The Celtic languages are one of the most important chapters of European language, yet that chapter is at the precipice. Only six Celtic languages are spoken today with any native currency, all of them Insular Celtic languages, and no Celtic language can be described as "thriving." Manx and Cornish are virtually dead; Breton may die within our lifetimes; Welsh soon after our lifetimes; Scots Gaelic is in sharp decline; and Irish, also in decline, sits at the cliffedge, its fate still undecided.

Proto-Celtic was spoken around 2000-1000 BCE and quickly spread through migration (and, later, conquest) throughout central Europe and the British Isles. The sea between the Isles and the rest of Europe created a linguistic divide as well. Proto-Celtic soon divided into Continental Celtic and Insular Celtic. Continental Celtic broke into Gaulish, Celtiberian, Lepontic, among others. Insular Celtic of the British Isles became Goidelic and Common Brittonic. All the Celtic languages alive today are Insular Celtic tongues - even Breton, which came to France from Irish settlers in early history.

Proto-Celtic was not a language isolated from its neighbors. The language was spoken in Central-to-Midwestern Europe, associated with the Halstatt culture in pre-history. Celtic replaced the native languages in the region, and the tongue(s) of the land were lost. The language absorbed words from neighbors, especially trade words for metallurgy. Apart from obvious Wanderwörter, there is no clear line between loans from neighbors and loans from replaced languages. The only conservative conclusion is that there are substrata in Proto-Celtic that were formed from unknown sources.

*agr- "tree". For a full discussion, see *agr- in Pre-Proto-Germanic. Kroonen 2014.

*agr-on-a: "berries," "fruits." Proto-Celtic.

aeron "id." Welsh.

*agrn-io- "sloes," "berries," "plums" Proto-Celtic.

*-ana- "fruit". For a full discussion, see *-ana- in Pre-Proto-Germanic. Kroonen 2014.

*agr-on-a: "berries," "fruits." Substratum meaning was evidently agr- "tree" + -on-a: "fruit." Proto-Celtic.

aeron "id." Welsh.

BAS? "red," "purple". Northwest European. A PIE etymology is possible as *bhas- but challenged by the fact that there is extremely limited attestation and it is geographically confined to Northwest Europe. Beekes 1996; Matasovic 2008.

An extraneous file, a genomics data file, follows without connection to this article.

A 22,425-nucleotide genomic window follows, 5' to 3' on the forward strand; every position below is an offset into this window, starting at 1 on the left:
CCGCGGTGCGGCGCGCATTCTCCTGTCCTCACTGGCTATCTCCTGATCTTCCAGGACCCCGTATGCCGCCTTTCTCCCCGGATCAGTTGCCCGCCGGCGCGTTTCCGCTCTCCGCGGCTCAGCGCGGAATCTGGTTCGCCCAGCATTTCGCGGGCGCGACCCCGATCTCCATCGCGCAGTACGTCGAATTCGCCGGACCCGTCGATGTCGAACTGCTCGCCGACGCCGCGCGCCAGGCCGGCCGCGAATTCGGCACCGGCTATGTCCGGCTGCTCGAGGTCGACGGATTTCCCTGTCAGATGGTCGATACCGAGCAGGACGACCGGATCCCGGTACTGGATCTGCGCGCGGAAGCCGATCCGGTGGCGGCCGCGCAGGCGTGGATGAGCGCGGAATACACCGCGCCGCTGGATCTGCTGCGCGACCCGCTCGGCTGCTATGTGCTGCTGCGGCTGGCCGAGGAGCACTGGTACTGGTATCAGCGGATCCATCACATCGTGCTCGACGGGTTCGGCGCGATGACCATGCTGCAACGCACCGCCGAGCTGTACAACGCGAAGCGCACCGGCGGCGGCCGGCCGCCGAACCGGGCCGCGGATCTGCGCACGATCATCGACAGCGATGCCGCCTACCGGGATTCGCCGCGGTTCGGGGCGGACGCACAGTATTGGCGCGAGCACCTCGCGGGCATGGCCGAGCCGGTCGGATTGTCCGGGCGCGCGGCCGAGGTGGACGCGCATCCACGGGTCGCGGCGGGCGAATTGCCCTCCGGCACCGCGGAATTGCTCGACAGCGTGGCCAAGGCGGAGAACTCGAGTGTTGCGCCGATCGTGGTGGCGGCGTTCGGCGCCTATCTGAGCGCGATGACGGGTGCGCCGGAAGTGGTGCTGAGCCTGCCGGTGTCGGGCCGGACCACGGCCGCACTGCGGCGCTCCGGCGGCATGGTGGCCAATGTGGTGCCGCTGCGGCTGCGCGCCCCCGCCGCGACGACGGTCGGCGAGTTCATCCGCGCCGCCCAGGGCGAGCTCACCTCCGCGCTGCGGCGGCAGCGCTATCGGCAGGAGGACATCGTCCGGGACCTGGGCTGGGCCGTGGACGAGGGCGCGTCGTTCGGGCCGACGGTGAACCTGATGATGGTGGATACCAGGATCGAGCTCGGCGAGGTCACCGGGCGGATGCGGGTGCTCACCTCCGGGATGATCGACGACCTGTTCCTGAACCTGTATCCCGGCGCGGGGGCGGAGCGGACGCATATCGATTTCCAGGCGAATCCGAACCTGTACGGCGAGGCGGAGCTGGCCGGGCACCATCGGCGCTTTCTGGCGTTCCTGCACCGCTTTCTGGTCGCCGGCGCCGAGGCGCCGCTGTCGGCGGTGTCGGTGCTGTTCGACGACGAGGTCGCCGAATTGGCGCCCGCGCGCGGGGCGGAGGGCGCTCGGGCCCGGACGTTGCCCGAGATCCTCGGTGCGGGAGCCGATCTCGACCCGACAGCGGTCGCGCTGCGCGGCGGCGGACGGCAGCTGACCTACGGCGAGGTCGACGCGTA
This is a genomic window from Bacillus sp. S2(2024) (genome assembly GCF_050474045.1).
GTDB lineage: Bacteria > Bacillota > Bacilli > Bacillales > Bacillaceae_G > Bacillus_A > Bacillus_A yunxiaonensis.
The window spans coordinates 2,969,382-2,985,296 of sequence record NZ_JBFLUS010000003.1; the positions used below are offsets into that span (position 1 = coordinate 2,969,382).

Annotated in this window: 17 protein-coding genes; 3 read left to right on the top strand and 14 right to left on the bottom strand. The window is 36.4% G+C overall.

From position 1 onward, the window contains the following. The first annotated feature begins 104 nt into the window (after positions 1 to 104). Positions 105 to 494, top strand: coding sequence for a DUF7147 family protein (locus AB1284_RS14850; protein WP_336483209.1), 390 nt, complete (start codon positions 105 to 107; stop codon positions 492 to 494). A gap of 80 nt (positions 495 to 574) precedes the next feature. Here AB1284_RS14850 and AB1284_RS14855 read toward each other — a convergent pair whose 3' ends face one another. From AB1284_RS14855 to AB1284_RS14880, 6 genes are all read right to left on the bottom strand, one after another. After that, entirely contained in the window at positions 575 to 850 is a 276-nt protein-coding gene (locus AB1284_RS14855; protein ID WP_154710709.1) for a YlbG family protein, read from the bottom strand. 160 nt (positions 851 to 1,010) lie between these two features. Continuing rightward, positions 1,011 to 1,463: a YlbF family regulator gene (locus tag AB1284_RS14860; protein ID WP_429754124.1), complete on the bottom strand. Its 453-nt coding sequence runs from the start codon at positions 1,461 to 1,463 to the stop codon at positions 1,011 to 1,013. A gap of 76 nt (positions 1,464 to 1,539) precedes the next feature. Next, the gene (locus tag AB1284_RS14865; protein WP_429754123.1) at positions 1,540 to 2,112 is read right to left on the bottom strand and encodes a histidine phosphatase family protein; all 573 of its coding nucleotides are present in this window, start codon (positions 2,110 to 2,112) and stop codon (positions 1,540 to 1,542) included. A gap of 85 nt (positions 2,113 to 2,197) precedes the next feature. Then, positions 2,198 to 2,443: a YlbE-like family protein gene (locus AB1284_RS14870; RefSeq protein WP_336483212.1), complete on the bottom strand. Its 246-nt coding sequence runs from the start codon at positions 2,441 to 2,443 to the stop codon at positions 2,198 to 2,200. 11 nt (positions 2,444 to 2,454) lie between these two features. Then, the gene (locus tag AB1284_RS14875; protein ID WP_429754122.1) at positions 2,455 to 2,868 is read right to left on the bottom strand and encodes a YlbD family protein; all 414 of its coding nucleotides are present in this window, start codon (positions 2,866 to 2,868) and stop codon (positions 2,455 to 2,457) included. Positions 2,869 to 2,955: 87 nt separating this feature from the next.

*basko- (adj.) "red". Proto-Celtic.

basc (o. m.) "red" Middle Irish. Appears only in glossaries.

basu (adj.) "purple". Old English.

beri "berry". Old High Germanic. Kluge disconnects this from the Celtic and Old English forms and derives this from PIE *h3gwh-os- with cognates in Balto-Slavic.

BHIKO? "bee". European Substratum. Geographic implications imply a loan from a Western European source. A PIE reading as *bhi-, although the Latin word implies *bhoy-. [The disagreeing suffixes *-ko- and *-te- point to an unknown PIE stem or suffixing pattern in a non-IE language]. Matasovic 2008.

*biko- Proto-Celtic.

*biko Gaulish.

bec Limousin French.

bech (o.m.) Old Irish.

be/ygegyr (m.) "drone". Middle Welsh.

be:o- Old English.

bьčela Old Church Slavonic.

ELM? See Pre-Proto-Germanic.

*gis-nó- "pine tree". See Pre-Proto-Germanic. Kroonen 2014.

GLEND? A PIE etymology as *glend- is possible but the geographic to limitation to Celtic and Germanic leaves open the possibility of a loan. Matasovic 2008.

*glendos- (n.) "valley," "shore". Proto-Celtic. 

klint "shore". Middle Low Germanic.

klettr "rock". Old Norse.

KAG? PIE *kagh- is conceivable but highly unlikely. Matasovic 2008.

*kag-o- (v.) "gets," "receives." Proto-Celtic.

in-cohare (v.) "to begin." Latin.

kahad (v.) "takes." Oscan.

*klamo- (adj.) "sick," "leprous". The *a points to a non-IE source. [Link to English calamity ?]. Matasovic 2014.

clam (o.) "leprous". Old Irish.

claf "sick," "leprous". Middle Welsh.

claff Middle Breton.

claf ld Cornish.

MESAL? "blackbird". Northwest European. A PIE etymology as *mes-al- is phonologically possible but Beekes (1996) and Matasovic (2008) note that the word is geographically confined to Northwest Europe, making a source from the north of the Caucasus difficult. 

amusla "blackbird" Old High Germanic.

amsala "blackbird" Old High Germanic.

*mesal-ka:- "blackbird". Proto-Celtic.

mwyalch (f.) "blackbird". Middle Welsh.

moualch (f.) Middle Breton.

moelh Old Cornish.

merula "blackbird". Latin.

MEN? (adj.) "many," "frequent". Phonologically possible as PIE *men- but the Slavic and Germanic forms point to a non-IE shape of the root. Boutkan & Siebinga 2005; Matasovic 2008.

manig Old English.

manags Gothic.

*menekki- Proto-Celtic. 

meinicc (i.) Old Irish.

mynych Middle Welsh.

menough Cornish.

mъnogъ Old Church Slavonic.

*molto- (n.) "ram". Matasovic 2014.

*nino- "ash tree." Pre-Proto-Celtic. Matasovic 2014.

*skublo- (n.) "predatory bird". Bird Language. Matasovic (2014) notes that in the absence of cognates, this was probably borrowed. 

*subi- (n.) "strawberry". Matasovic (2014) notes that the presence of a neuter i-stem in Irish looks archaic.

*trusto- (n.) "noise". Matasovic 2014.

trost (o.m.) Middle Irish.

trwst Middle Welsh.

trous Middle Breton.

tros ld Cornish.


Boutkan, Siebinga. Old Frisian Etymological Dictionary. 2005.

Beekes, R. S. P. "Ancient European Loanwords". Historische Sprachforschung. Vol. 109. 1996.

Kroonen, Guus. Etymological Dictionary of Proto-Germanic. 2008.

Matasovic, Ranko. Etymological Dictionary of Proto-Celtic. 2008.